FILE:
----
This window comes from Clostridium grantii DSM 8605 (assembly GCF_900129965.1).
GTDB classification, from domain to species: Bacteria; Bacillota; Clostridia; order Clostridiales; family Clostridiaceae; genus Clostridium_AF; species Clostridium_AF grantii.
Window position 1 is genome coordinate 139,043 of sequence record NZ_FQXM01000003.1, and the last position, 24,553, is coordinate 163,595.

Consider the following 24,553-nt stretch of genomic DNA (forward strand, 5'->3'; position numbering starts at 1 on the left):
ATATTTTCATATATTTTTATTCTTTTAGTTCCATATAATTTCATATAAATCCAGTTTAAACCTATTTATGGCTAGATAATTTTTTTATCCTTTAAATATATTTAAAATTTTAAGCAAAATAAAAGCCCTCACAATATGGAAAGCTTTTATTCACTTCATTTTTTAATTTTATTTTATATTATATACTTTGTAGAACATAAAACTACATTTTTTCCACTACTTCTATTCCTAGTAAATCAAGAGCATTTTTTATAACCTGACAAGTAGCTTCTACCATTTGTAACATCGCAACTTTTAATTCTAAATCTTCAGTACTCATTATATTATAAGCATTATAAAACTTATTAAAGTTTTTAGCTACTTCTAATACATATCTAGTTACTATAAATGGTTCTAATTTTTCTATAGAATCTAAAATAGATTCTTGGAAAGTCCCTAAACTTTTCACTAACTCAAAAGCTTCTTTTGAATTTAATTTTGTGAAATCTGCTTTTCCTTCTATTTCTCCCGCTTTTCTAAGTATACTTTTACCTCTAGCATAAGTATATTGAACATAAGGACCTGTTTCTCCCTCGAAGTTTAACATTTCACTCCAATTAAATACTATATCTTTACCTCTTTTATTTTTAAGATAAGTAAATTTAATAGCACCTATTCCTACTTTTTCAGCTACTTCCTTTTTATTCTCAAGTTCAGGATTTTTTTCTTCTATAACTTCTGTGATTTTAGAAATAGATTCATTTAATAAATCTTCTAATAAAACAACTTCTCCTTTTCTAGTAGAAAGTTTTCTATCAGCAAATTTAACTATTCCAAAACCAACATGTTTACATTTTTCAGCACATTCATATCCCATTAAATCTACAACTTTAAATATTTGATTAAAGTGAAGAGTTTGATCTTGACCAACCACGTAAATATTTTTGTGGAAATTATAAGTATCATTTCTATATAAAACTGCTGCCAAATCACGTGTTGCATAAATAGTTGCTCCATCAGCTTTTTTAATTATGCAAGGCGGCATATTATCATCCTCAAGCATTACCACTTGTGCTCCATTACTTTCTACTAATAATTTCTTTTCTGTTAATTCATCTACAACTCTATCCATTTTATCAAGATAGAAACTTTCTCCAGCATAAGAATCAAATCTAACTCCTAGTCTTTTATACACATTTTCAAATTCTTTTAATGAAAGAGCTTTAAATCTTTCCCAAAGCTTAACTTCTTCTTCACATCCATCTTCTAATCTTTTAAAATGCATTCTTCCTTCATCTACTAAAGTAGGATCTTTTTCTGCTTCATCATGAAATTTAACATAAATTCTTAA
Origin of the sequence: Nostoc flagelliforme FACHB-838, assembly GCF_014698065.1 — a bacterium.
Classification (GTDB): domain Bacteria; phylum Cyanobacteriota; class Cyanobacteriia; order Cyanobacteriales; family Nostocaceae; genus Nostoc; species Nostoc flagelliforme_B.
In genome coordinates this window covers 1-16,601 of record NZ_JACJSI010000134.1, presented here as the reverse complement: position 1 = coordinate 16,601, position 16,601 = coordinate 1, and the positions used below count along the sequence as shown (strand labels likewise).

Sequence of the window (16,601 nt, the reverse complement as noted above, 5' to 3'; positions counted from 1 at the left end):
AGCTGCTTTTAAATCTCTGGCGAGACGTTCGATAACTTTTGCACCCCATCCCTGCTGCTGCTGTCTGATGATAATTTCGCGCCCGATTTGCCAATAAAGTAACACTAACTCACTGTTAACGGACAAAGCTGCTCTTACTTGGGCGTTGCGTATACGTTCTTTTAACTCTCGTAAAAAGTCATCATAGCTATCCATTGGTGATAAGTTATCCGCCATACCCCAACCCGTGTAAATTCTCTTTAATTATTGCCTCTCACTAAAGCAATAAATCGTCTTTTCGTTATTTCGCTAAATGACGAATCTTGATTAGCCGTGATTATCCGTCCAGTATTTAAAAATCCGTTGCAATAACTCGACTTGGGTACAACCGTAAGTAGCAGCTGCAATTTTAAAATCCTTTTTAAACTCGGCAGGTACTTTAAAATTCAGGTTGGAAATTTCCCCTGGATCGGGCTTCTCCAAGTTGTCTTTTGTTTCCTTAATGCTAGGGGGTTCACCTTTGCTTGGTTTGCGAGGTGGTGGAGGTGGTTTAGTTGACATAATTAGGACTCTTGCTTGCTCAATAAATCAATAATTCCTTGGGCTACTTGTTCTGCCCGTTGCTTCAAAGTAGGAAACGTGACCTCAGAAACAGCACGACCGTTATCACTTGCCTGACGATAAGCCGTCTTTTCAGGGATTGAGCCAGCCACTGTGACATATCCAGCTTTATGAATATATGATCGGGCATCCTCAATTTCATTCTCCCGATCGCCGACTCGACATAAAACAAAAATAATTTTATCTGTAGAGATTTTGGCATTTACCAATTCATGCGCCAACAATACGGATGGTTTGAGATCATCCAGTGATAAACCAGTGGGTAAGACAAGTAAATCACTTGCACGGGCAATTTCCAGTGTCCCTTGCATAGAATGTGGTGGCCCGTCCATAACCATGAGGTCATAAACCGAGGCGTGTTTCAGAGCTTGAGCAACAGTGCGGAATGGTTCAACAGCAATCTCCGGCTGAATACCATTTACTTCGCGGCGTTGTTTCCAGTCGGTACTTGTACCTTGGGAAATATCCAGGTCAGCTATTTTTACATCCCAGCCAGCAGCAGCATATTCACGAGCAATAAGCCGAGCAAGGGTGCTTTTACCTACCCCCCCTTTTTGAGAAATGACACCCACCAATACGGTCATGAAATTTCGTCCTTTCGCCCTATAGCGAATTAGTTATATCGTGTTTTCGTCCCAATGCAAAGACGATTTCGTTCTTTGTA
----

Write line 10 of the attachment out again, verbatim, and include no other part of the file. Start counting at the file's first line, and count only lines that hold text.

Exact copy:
AGCTGCTTTTAAATCTCTGGCGAGACGTTCGATAACTTTTGCACCCCATCCCTGCTGCTGCTGTCTGATGATAATTTCGCGCCCGATTTGCCAATAAAGTAACACTAACTCACTGTTAACGGACAAAGCTGCTCTTACTTGGGCGTTGCGTATACGTTCTTTTAACTCTCGTAAAAAGTCATCATAGCTATCCATTGGTGATAAGTTATCCGCCATACCCCAACCCGTGTAAATTCTCTTTAATTATTGCCTCTCACTAAAGCAATAAATCGTCTTTTCGTTATTTCGCTAAATGACGAATCTTGATTAGCCGTGATTATCCGTCCAGTATTTAAAAATCCGTTGCAATAACTCGACTTGGGTACAACCGTAAGTAGCAGCTGCAATTTTAAAATCCTTTTTAAACTCGGCAGGTACTTTAAAATTCAGGTTGGAAATTTCCCCTGGATCGGGCTTCTCCAAGTTGTCTTTTGTTTCCTTAATGCTAGGGGGTTCACCTTTGCTTGGTTTGCGAGGTGGTGGAGGTGGTTTAGTTGACATAATTAGGACTCTTGCTTGCTCAATAAATCAATAATTCCTTGGGCTACTTGTTCTGCCCGTTGCTTCAAAGTAGGAAACGTGACCTCAGAAACAGCACGACCGTTATCACTTGCCTGACGATAAGCCGTCTTTTCAGGGATTGAGCCAGCCACTGTGACATATCCAGCTTTATGAATATATGATCGGGCATCCTCAATTTCATTCTCCCGATCGCCGACTCGACATAAAACAAAAATAATTTTATCTGTAGAGATTTTGGCATTTACCAATTCATGCGCCAACAATACGGATGGTTTGAGATCATCCAGTGATAAACCAGTGGGTAAGACAAGTAAATCACTTGCACGGGCAATTTCCAGTGTCCCTTGCATAGAATGTGGTGGCCCGTCCATAACCATGAGGTCATAAACCGAGGCGTGTTTCAGAGCTTGAGCAACAGTGCGGAATGGTTCAACAGCAATCTCCGGCTGAATACCATTTACTTCGCGGCGTTGTTTCCAGTCGGTACTTGTACCTTGGGAAATATCCAGGTCAGCTATTTTTACATCCCAGCCAGCAGCAGCATATTCACGAGCAATAAGCCGAGCAAGGGTGCTTTTACCTACCCCCCCTTTTTGAGAAATGACACCCACCAATACGGTCATGAAATTTCGTCCTTTCGCCCTATAGCGAATTAGTTATATCGTGTTTTCGTCCCAATGCAAAGACGATTTCGTTCTTTGTA